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The Hanford Nuclear Reservation is a mammoth, 586-square-mile chunk of desert earth in southeast Washington state. It became a secret site for refining the plutonium needed for nuclear weapons during WWII and the Cold War. Now, Hanford is a boneyard of some of the earth’s nastiest chemicals and radioactive waste. Women have shaped Hanford’s history and they are actively involved with today’s cleanup. But their stories haven’t been told as often, or broadcast as loudly.In Daughters of Hanford, public radio correspondent Anna King, photographer Kai-Huei Yau and artist Doug Gast highlight the underrepresented women’s perspectives of the nuclear site in twelve radio pieces and complementary portraits. The Daughters interactive art exhibition in installed at The REACH in Richland, Washington through August 2016.

Daughters Of Hanford: A Landscape Written With Human Stories

In southeast Washington state, a group of farms has been frozen in time. It’s at Hanford, the area the federal government took over to make plutonium during World War II.

“It’s amazing that it’s been preserved in a way by the Manhattan Project,” said archaeologist Ellen Prendergast Kennedy. “And that some places are still completely untouched.”

Left untouched since 1943, when the government gave people a month to leave. The whole area has been restricted since then to make plutonium for bombs and clean up after it.

Nearly 60 years later, Kennedy was working for the federal government, collecting oral histories of people who’d been forced off the land.

“You know these places were people’s homes and that we now call cultural resources,” she said. That’s science-lingo for a landform, building, tools or anything left behind or important to humans.

'I’m always looking at the ground'

Kennedy is always looking down.

“All the time,” she said. “That’s what you do when you’re an archaeologist. No matter where I am, if I’m out at my property where we live, I’m always looking at the ground.”

Kennedy stops amid the sagebrush on the Hanford Reach. She stoops down. Picks up something dime-sized. It’s brown.

“It could be a lithic flake,” she said. “It could have been knocked off of a rock as part of a tool-making process.”

That she spotted this small bit isn’t so surprising. Kennedy started her career right here at Hanford.

Getting close to a lived experience

On a hot day in 2001, Kennedy drove a woman in her 80s out to the restricted Hanford site. They were headed to the woman’s old farmstead. The woman laid eyes on that land for the first time since WWII.

“And in the background of course was the reactors, so you could see that,” Kennedy recalled.

When they arrived the woman recognized a small rise in the land where her home had been. Then she pointed to a plant. It was a matrimonial vine she and her husband planted when they first settled this farm. And now here the vine was -- still growing -- 60-years later without care. It was a big moment, with few words.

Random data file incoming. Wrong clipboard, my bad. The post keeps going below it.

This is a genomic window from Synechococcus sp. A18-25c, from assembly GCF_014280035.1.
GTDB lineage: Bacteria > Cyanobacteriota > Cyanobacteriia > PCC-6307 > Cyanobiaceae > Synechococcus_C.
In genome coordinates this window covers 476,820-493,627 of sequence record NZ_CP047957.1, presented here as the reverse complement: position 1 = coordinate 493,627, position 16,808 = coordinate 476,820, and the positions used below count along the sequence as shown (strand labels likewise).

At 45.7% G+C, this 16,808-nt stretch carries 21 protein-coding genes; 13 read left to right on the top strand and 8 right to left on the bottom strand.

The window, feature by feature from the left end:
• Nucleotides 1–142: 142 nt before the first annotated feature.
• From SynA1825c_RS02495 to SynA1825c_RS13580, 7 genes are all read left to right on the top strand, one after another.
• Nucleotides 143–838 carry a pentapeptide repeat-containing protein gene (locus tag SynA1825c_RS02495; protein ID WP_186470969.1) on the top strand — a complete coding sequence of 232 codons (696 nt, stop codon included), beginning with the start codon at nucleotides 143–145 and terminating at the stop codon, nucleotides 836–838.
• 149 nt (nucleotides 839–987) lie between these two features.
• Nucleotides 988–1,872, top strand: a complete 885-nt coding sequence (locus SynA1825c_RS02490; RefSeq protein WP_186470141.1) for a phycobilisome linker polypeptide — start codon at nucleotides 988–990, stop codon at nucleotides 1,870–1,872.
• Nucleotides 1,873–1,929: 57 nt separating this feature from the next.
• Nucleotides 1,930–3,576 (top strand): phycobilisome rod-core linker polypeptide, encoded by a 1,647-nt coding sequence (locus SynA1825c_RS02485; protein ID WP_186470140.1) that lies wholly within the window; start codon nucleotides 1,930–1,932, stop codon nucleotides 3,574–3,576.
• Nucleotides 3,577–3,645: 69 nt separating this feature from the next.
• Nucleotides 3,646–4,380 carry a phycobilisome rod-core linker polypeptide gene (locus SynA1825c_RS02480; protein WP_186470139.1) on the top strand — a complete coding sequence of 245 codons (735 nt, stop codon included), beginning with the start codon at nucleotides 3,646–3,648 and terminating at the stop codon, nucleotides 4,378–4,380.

“People of a certain generation aren’t as expressive as younger folks are especially when experiencing things, at least emotionally,” Kennedy said. “So I kind of got the sense that she was a little more in awe kind of and surprised than maybe she let on.”

“It took me back to what her experience was. She had been married and I think she had already had kids just before they were made to leave.”

This is at the core of Kennedy’s work. Getting as close as possible to a lived experience from the past.

“It made me in my own way think, ‘I wonder what that was like to be a mother, and a farmer’s wife in this, in this, in this place,’ Kennedy said. “I feel like I was able maybe to put myself more in her shoes a little bit.”

One big history book

Kennedy said many evicted farmers, like this woman, had mixed feelings toward their country: Patriotism and bitterness.

Those feelings and stories have been preserved. Some have not been released to the public. Others are included in government reports. Stories like the woman from the farm -- of artifacts, memory and loss.

“So you can hear that story, and then if you can attach that story to the landscape,” Kennedy said. “It’s just so evocative. The landscape itself. And with the story’s texture and character and it kind of makes it come alive.”

Kennedy said Hanford’s landscape is one big history book -- tribes, farmers, the Great War. To read it, you have to stare closely at the ground.


Our Daughters of Hanford series includes women with all kinds of experiences with the nuclear site — scientists, secret-keepers and critics. Find more at The stories and photos are in an exhibit open now at the REACH in Richland.

Additional links to Ellen Prendergast Kennedy’s published work:

Anna King calls Richland, Washington home and loves unearthing great stories about people in the Northwest. She reports for the Northwest News Network from a studio at Washington State University, Tri-Cities. She covers the Mid-Columbia region, from nuclear reactors to Mexican rodeos.